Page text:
Ed Smith has a brand new toy, and the St. Clair native couldn’t be any happier.
Smith, who has 20 years of racing experience, is essentially starting over.
After competing in Class 1 on a 37 Talon powerboat, Smith moved up to the higher more competitive Supercat Class this year with a brand new boat — a 388 Skater.
“This is the real deal,” said Smith as he beamed with a wide smile. “This is so far advanced technology-wise. The boat actually flies. This boat doesn’t float, it flies. This is the closest thing to NASCAR on water that you can get. It’s a spec class.
“We are running it on 93 octane pump gas you get at the gas station. We are limited to 7,000 rpm, but there is no speed limit. If you select the wrong propeller, you might as well leave it on the trailer because you will find out right at the starting line when everyone flies away from you.”
On Sunday at the St. Clair River Classic, Smith will show off the new powerboat in the fourth and final race of the St. Clair River Classic. The first race of the day is scheduled for noon, with Smith’s race beginning at 4:30 p.m.
Although he has always been fond of racing, the new powerboat seems to have given Smith and his Cleveland Construction team even more energy in time for this weekend’s event. Three weeks ago however, his appearance was in question when he and his son Shawn, who serves as his throttle man, flipped the boat in a race in Sarasota, Fla.
Because the boat was submerged in salt water, it suffered extensive damage and had to be rebuilt in the time since. But after working on it for days at Rivers Bend Marina in St. Clair, it is rounding into form in time for the big event.
“It we had missed this race, we would have been devastated,” Ed Smith said. “When it happened I was more upset than scared. It’s a brand new boat. It’s very expensive, and it was salt water. With this boat I’m like a new kid in a candy store.
“We are still learning. We may have this thing set up for Saturday and go out on Sunday and get a north wind and the river is flatter than a pancake, and have to start all over.
“We had competed in Class 1 for several years and were used to our boat. But this is an entirely different animal. We are in a totally different league, now. We have to think on this one.”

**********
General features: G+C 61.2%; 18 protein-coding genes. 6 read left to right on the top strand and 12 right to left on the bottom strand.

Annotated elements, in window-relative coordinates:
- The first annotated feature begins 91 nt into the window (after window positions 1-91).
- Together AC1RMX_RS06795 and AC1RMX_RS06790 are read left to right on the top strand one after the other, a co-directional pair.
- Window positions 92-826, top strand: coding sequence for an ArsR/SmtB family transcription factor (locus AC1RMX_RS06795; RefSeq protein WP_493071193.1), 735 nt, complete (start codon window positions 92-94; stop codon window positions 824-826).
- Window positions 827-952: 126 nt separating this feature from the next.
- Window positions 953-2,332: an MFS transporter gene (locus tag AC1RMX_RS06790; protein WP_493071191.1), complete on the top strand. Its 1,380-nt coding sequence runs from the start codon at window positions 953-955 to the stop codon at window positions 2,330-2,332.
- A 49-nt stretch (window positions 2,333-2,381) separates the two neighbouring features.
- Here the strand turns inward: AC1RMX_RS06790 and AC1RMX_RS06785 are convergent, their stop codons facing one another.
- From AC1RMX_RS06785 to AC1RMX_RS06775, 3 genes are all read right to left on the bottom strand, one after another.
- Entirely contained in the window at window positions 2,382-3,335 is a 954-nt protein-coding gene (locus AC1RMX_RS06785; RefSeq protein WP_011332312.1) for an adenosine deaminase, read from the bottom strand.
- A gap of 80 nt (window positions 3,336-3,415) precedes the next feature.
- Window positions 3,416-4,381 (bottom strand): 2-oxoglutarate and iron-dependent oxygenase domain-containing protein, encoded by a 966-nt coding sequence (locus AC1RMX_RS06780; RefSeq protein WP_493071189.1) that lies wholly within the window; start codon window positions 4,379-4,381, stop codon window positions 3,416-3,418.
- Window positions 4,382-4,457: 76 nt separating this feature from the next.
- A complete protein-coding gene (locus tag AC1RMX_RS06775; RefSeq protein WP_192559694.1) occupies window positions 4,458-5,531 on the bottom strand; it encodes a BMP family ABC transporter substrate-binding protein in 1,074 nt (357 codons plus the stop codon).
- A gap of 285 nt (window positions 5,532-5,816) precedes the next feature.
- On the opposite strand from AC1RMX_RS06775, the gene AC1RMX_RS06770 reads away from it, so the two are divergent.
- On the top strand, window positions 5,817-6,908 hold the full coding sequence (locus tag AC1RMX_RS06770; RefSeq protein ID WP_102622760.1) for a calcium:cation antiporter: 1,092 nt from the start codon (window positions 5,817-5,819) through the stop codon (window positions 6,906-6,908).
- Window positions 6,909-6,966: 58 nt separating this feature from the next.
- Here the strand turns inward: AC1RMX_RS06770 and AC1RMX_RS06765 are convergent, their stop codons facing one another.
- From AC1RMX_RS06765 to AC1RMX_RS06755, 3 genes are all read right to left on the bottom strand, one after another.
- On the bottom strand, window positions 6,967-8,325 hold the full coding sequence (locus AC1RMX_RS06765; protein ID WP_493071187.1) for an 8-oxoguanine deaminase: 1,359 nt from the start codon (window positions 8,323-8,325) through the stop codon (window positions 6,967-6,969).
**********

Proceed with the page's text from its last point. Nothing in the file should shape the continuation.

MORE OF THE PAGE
After several years of racing, that isn’t exactly a bad thing.
The team has had to make several adjustments to the boat, and that has helped them remain on the top of their game.
“In many ways it’s totally backward to what we were used to doing,” Shawn Smith said. “We were used to doing things a certain way, and now it has changed, and we have had to change with it. But it’s fun and an exciting opportunity.”
Working with his dad for 16 years also has been a thrill for Shawn Smith.
“It’s still father and son, and you still have good moments and bad moments,” Shawn Smith said. “We work together and race together. During the work week, he is my boss. Between he and (owner) Mark (Small), I am still kind of an employee. But I get to put my two cents in, too. When you are racing, it can get a little heated.
“But it’s really cool. It’s a good opportunity to be able to do what I am doing. A lot of stuff we do is so my dad can get a chance to do it.”
Helping the team has been secretary Julie Kimmel, who has worked with Ed Smith for 17 years and has helped him reach the pinnacle of his sport.
“Its fun, exciting and rewarding working with them,” Kimmel said. “It has its ups and downs. When they are happy, you are happy. But like in Sarasota, when they flipped I was crying. You are afraid for them and also happy for them.
“It’s fun to be a part of it. I never imagined being on a racing team. It really is an exciting opportunity, and I’m excited to be a part of it.”